The Pomo, Kashaya, Tolowa and Yurok of Northern California boiled the leaves of Western Labrador Tea similarly, to make a medicinal herbal tea.[1] In Greenland, this is still the case. Here it is also used in facial steam bath.

In medieval Northern Europe, R. groenlandicum and R. tomentosum were often brewed in “gruit” ales, prior to the adoption of hops.

Known Hazards: Labrador tea has narcotic properties. Evidence suggests that excessive consumption of the plant may cause delirium or poisoning. Toxic terpenes of the essential oils cause symptoms of intoxication, such as slow pulse, lowering of blood pressure, lack of coordination, convulsions, paralysis, and death. It is apparently safe as a weak herbal tea, but should not be made too strong.

Disclaimer:
The information presented herein is intended for educational purposes only. Individual results may vary, and before using any supplements, it is always advisable to consult with your own health care provider.

Resources:
http://en.wikipedia.org/wiki/Rhododendron_groenlandicum
http://www.botanical.com/botanical/mgmh/l/labrad01.html
http://en.wikipedia.org/wiki/Labrador_tea

http://www.herbnet.com/Herb%20Uses_LMN.htm

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Herbs & Plants

Gentiana

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Botanical Name : Gentiana lutea
Family: Gentianaceae
Genus: Gentiana
Species: G. lutea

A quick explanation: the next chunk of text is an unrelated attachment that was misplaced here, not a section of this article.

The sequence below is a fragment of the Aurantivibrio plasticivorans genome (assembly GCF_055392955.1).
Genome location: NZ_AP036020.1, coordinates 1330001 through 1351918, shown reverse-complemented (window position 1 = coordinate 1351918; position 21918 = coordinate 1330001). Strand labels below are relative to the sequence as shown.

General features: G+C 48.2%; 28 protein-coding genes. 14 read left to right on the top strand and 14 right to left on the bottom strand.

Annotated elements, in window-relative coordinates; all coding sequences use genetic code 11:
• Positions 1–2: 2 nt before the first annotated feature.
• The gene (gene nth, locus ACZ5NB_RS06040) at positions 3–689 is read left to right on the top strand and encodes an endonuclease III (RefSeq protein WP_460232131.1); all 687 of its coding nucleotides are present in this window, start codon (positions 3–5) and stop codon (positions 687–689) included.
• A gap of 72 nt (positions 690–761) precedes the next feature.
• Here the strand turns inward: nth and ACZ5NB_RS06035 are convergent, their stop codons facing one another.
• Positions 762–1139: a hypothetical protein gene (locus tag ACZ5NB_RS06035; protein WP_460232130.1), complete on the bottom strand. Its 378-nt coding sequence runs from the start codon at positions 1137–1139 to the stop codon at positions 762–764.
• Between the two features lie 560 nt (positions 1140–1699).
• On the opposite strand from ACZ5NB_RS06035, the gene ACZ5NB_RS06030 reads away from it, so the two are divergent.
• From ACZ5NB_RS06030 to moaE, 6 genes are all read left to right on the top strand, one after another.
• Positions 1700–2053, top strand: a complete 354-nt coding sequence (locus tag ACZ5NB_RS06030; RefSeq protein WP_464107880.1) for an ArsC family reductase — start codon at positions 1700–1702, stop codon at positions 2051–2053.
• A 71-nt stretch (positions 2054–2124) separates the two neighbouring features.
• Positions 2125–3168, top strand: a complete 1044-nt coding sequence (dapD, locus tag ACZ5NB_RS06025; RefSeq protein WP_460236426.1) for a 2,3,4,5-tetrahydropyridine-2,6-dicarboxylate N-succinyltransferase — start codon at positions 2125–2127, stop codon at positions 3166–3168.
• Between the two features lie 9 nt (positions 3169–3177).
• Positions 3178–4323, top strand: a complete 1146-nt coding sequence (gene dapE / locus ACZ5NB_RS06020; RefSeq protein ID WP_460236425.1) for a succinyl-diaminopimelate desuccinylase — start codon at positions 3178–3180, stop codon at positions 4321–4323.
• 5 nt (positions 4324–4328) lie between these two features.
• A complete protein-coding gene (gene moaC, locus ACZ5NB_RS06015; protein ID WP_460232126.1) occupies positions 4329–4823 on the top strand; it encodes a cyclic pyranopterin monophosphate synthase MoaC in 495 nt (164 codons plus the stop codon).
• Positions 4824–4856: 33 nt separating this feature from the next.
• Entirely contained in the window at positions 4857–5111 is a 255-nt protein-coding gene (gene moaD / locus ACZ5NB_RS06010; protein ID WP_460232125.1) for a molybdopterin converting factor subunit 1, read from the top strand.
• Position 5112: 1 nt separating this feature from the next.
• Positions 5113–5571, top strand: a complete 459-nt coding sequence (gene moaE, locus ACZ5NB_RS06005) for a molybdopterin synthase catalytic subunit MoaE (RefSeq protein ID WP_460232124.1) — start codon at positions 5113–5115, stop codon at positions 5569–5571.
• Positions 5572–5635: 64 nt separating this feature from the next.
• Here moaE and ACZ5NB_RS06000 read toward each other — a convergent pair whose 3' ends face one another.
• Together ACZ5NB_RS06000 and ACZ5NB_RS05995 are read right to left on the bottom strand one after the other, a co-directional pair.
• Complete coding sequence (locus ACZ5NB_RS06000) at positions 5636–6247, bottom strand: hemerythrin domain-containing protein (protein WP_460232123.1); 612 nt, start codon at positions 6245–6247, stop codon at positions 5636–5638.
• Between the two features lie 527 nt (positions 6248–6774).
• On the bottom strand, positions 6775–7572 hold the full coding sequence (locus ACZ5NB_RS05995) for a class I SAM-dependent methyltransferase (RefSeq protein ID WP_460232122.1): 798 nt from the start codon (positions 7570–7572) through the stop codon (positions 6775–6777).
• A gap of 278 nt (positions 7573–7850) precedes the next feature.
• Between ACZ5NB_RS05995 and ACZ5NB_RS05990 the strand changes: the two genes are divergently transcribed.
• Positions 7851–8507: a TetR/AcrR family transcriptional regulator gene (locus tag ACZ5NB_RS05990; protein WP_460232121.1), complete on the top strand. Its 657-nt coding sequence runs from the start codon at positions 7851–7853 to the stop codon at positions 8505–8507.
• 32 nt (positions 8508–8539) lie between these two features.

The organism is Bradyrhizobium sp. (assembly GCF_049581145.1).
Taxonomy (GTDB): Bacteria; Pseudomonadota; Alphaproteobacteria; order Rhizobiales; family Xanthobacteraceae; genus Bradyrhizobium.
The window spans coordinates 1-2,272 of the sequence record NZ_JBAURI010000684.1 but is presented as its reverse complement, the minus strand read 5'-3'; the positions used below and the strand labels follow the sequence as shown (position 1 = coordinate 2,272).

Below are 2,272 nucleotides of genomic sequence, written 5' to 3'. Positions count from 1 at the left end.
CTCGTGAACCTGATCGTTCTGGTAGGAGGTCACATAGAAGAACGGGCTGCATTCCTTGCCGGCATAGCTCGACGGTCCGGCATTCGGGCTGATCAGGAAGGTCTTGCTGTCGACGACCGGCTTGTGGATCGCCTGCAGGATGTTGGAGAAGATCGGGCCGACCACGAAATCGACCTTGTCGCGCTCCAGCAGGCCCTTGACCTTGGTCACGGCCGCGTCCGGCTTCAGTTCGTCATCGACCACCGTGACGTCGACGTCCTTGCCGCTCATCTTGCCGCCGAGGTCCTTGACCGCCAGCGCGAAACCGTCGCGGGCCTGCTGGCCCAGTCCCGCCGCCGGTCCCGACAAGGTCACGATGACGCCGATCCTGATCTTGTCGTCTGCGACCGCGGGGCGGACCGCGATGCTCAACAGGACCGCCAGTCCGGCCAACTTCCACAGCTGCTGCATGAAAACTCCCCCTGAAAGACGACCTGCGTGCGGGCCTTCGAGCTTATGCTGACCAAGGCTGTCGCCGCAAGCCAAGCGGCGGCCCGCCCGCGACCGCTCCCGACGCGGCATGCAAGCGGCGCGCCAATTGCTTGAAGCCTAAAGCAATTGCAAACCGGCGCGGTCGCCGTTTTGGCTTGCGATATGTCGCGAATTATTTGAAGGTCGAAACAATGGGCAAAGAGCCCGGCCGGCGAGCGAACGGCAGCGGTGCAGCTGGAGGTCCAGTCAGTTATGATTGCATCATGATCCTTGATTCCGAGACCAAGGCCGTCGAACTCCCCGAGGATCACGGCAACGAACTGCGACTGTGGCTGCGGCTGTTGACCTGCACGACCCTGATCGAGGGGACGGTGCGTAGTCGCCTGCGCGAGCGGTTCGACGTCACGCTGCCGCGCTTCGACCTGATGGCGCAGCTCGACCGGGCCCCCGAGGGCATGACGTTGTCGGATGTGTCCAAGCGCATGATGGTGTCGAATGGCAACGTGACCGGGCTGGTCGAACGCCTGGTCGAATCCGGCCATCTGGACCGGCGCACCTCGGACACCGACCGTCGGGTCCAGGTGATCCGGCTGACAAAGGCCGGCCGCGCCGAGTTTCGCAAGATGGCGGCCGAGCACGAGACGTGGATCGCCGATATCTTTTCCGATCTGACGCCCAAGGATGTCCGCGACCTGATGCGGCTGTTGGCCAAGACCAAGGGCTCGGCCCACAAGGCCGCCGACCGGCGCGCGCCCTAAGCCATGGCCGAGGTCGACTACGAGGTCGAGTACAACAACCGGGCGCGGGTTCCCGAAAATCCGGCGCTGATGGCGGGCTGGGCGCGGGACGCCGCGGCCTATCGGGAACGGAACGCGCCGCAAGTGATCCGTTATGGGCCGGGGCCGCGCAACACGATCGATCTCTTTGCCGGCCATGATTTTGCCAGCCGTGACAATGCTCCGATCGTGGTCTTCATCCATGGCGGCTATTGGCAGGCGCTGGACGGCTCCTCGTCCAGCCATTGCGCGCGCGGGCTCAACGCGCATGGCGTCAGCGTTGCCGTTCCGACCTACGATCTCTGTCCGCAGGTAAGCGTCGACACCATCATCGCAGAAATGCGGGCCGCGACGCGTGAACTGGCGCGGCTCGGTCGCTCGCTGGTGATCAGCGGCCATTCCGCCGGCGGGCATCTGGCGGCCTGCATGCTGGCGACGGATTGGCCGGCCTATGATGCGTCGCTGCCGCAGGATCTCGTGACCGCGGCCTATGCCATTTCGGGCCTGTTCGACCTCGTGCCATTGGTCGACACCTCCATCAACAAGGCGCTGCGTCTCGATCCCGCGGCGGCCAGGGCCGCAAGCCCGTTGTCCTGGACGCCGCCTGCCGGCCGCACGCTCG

Kingdom: Plantae
Order: Gentianales

Common Name :Great yellow gentian

Other names:   Yellow gentian, bitter root, bitterwort, centiyane, genciana   and   the Devil’  taint

Habitat: The Yellow Gentian is a native of the Alpine and sub-alpine pastures of central and southern Europe, frequent in the mountains of Spain and Portugal, the Pyrenees, Sardinia and Corsica, the Apennines, the Mountains of Auvergne, the Jura, the lower slopes of the Vosges, the Black Forest and throughout the chain of the Alps as far as Bosnia and the Balkan States. It does not reach the northern countries of the Continent, nor the British Isles. At an elevation of from 3,000 to 4,500 feet, it is a characteristic species of many parts of France and Switzerland, where, even when not in flower, the numerous barren shoots form conspicuous objects: the leaves are at first sight very similar to Veratrum album, the White Hellebore, which is its frequent companion. Out of Europe, the plant occurs in the mountains of Lydia. In some parts it occupies large tracts of country, being untouched by any kind of cattle.